In my last post I discussed the way that success is often seen as an extrinsic rather than intrinsic notion, as we are judged on the rewards we get for our work, rather than the work itself. Public opinion uses stereotypes to box its understanding of what apparently successful people in our particular field have been rewarded with in the past, so that it can judge us in the present. This brings with it the unhelpful yet prevalent idea of ‘making it’, which we hear in all fields. It is an abstract concept that nobody ever achieves, which only serves to make most people feel like failures at every stage of progress. It also leads to a life in which we are never content, and always living to serve the judgement of stereotypes rather than the intrinsic passions inside us all. This is the problem when success is evaluated by money and fame, both of which are in essence substantially valueless.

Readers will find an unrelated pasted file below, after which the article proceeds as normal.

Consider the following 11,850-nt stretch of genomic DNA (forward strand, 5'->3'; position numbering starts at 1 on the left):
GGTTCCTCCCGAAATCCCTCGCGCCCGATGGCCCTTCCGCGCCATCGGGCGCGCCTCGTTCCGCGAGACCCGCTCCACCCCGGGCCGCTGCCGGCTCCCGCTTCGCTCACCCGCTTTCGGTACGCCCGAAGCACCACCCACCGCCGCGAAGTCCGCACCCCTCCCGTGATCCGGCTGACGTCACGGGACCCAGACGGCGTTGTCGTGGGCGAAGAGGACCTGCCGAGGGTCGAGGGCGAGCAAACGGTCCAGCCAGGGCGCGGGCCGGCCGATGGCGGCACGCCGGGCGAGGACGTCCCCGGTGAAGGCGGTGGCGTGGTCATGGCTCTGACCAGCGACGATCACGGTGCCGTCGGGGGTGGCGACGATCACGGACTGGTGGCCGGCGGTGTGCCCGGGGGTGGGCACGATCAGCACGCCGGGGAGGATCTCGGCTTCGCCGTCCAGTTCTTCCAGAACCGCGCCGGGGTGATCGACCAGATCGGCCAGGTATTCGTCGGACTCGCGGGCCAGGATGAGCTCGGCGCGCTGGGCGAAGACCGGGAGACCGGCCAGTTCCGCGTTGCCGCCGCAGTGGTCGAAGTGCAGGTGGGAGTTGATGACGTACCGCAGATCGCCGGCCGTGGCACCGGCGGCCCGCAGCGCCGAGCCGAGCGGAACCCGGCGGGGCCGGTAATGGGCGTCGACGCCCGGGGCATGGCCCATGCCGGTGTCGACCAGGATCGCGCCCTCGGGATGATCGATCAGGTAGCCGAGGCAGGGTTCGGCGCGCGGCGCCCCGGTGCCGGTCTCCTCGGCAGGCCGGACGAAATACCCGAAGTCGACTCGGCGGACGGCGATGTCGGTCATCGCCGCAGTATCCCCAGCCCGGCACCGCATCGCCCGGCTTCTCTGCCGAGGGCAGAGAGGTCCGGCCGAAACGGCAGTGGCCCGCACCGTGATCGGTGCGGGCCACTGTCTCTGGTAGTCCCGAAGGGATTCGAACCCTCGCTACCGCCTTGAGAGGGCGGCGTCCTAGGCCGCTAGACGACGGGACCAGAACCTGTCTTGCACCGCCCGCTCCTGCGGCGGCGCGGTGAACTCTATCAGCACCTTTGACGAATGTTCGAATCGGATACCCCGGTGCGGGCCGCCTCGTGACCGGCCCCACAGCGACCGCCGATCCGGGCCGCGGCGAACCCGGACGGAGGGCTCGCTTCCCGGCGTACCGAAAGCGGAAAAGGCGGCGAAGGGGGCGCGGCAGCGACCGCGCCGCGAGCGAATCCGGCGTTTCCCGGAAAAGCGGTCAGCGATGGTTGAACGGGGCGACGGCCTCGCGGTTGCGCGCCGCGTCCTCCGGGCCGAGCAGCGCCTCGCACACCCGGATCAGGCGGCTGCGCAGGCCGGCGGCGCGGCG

In this post I want to think about success as something that inhibits our incentive to work.
It sounds like a contradiction. Surely if we knew we were going to be successful we would do the work and be happy about it? That would be a breath of fresh air.
Or perhaps not…
Maybe we have a world full of brilliant people who are too afraid to do what they have passion and abundant potential for because there is a chance they might succeed.
The implications of success, especially public opinion success as we understand it through our limited fame and fortune lens, can be an overwhelming burden to bear. Note, I say the implications of success (the extrinsic) rather than the inherent success of the work itself (the intrinsic). The historic fruit of civilisations is the intrinsic successes of individuals; it is not brought about by the extrinsic rewards, which paradoxically encourage mediocrity, middle ground and completely forgettable work.